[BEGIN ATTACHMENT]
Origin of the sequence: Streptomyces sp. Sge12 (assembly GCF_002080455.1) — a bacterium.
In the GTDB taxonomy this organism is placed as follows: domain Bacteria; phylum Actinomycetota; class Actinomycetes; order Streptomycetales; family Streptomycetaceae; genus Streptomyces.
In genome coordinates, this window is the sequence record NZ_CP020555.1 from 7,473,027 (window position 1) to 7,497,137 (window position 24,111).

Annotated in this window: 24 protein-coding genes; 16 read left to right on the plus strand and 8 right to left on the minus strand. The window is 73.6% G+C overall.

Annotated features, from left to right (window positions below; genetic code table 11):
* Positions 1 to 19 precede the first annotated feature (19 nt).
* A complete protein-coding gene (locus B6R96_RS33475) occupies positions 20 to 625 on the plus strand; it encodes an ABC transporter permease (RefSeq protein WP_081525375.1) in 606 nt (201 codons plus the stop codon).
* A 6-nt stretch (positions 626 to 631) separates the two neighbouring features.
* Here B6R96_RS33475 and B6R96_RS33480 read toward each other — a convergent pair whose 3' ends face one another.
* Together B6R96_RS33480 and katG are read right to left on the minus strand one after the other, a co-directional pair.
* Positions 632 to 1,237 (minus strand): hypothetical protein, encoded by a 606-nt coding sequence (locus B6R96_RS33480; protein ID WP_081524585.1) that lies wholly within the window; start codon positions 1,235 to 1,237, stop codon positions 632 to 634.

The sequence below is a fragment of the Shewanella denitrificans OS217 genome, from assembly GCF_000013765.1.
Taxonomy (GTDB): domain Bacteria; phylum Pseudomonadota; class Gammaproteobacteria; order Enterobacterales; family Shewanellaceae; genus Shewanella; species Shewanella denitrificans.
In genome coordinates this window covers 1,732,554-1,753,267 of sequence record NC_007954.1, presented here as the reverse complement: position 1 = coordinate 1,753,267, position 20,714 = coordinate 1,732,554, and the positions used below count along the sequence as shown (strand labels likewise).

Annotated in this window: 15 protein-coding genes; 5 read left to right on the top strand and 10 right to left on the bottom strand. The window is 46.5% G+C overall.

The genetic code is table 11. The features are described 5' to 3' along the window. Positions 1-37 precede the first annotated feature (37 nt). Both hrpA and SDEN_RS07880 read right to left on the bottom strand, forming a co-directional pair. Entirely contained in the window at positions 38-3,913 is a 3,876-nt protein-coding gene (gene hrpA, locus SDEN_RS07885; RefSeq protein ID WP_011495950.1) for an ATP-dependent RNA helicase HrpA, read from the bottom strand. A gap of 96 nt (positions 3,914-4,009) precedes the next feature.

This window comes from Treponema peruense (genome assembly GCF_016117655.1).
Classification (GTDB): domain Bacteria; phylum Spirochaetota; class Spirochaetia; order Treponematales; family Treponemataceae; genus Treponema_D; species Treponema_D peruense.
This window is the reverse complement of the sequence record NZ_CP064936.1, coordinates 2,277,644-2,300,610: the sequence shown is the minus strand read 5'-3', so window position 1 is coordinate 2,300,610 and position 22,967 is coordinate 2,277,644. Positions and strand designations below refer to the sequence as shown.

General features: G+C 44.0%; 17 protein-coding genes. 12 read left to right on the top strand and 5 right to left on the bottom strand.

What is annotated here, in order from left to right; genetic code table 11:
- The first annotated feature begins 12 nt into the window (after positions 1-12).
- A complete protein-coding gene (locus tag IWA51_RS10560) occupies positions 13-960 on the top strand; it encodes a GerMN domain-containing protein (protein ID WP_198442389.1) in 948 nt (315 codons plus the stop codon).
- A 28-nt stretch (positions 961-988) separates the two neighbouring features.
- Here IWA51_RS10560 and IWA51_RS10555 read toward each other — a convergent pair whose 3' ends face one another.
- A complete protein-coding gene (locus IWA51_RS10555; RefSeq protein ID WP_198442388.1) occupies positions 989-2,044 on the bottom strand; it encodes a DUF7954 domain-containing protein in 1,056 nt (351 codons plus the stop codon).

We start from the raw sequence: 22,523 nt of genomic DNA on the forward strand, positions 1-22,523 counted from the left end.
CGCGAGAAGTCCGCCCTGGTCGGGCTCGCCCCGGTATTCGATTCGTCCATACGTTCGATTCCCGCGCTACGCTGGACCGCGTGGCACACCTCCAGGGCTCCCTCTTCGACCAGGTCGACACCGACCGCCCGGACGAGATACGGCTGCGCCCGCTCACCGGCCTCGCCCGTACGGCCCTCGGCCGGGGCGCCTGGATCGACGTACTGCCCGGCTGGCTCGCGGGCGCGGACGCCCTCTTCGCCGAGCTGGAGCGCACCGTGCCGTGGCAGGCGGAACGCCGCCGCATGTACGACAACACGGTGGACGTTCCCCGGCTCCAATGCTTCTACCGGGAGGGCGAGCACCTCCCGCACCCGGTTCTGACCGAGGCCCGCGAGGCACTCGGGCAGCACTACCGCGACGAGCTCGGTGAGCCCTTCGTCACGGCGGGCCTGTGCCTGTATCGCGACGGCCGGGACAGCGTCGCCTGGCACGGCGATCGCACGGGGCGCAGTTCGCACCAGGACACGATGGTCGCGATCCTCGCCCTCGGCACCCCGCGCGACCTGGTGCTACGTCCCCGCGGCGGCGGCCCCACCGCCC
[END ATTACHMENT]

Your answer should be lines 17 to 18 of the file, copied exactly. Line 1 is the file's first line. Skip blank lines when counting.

This window comes from Treponema peruense (genome assembly GCF_016117655.1).
Classification (GTDB): domain Bacteria; phylum Spirochaetota; class Spirochaetia; order Treponematales; family Treponemataceae; genus Treponema_D; species Treponema_D peruense.